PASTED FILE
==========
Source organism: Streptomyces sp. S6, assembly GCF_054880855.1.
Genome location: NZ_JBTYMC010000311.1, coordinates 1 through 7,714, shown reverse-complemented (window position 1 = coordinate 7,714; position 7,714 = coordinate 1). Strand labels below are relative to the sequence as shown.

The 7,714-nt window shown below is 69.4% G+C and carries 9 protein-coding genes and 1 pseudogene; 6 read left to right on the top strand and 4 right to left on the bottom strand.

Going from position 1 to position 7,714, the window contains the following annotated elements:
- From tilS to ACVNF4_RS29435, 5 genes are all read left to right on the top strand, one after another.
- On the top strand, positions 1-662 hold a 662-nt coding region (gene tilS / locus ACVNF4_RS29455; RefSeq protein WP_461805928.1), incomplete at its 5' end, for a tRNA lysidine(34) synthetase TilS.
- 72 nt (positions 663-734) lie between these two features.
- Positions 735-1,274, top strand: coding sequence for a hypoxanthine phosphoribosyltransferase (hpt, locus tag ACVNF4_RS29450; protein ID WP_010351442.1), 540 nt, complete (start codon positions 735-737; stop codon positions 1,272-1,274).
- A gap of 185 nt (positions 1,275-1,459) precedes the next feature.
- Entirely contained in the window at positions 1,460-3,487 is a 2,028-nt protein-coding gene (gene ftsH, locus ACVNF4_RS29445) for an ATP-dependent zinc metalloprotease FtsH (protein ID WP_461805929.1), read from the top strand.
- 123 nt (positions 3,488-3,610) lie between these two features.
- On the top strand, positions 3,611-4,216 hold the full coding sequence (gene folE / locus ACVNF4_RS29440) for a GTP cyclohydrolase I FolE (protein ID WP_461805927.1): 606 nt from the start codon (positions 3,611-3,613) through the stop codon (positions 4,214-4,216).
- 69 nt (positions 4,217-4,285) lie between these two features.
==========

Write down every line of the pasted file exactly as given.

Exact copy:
Source organism: Streptomyces sp. S6, assembly GCF_054880855.1.
Genome location: NZ_JBTYMC010000311.1, coordinates 1 through 7,714, shown reverse-complemented (window position 1 = coordinate 7,714; position 7,714 = coordinate 1). Strand labels below are relative to the sequence as shown.

The 7,714-nt window shown below is 69.4% G+C and carries 9 protein-coding genes and 1 pseudogene; 6 read left to right on the top strand and 4 right to left on the bottom strand.

Going from position 1 to position 7,714, the window contains the following annotated elements:
- From tilS to ACVNF4_RS29435, 5 genes are all read left to right on the top strand, one after another.
- On the top strand, positions 1-662 hold a 662-nt coding region (gene tilS / locus ACVNF4_RS29455; RefSeq protein WP_461805928.1), incomplete at its 5' end, for a tRNA lysidine(34) synthetase TilS.
- 72 nt (positions 663-734) lie between these two features.
- Positions 735-1,274, top strand: coding sequence for a hypoxanthine phosphoribosyltransferase (hpt, locus tag ACVNF4_RS29450; protein ID WP_010351442.1), 540 nt, complete (start codon positions 735-737; stop codon positions 1,272-1,274).
- A gap of 185 nt (positions 1,275-1,459) precedes the next feature.
- Entirely contained in the window at positions 1,460-3,487 is a 2,028-nt protein-coding gene (gene ftsH, locus ACVNF4_RS29445) for an ATP-dependent zinc metalloprotease FtsH (protein ID WP_461805929.1), read from the top strand.
- 123 nt (positions 3,488-3,610) lie between these two features.
- On the top strand, positions 3,611-4,216 hold the full coding sequence (gene folE / locus ACVNF4_RS29440) for a GTP cyclohydrolase I FolE (protein ID WP_461805927.1): 606 nt from the start codon (positions 3,611-3,613) through the stop codon (positions 4,214-4,216).
- 69 nt (positions 4,217-4,285) lie between these two features.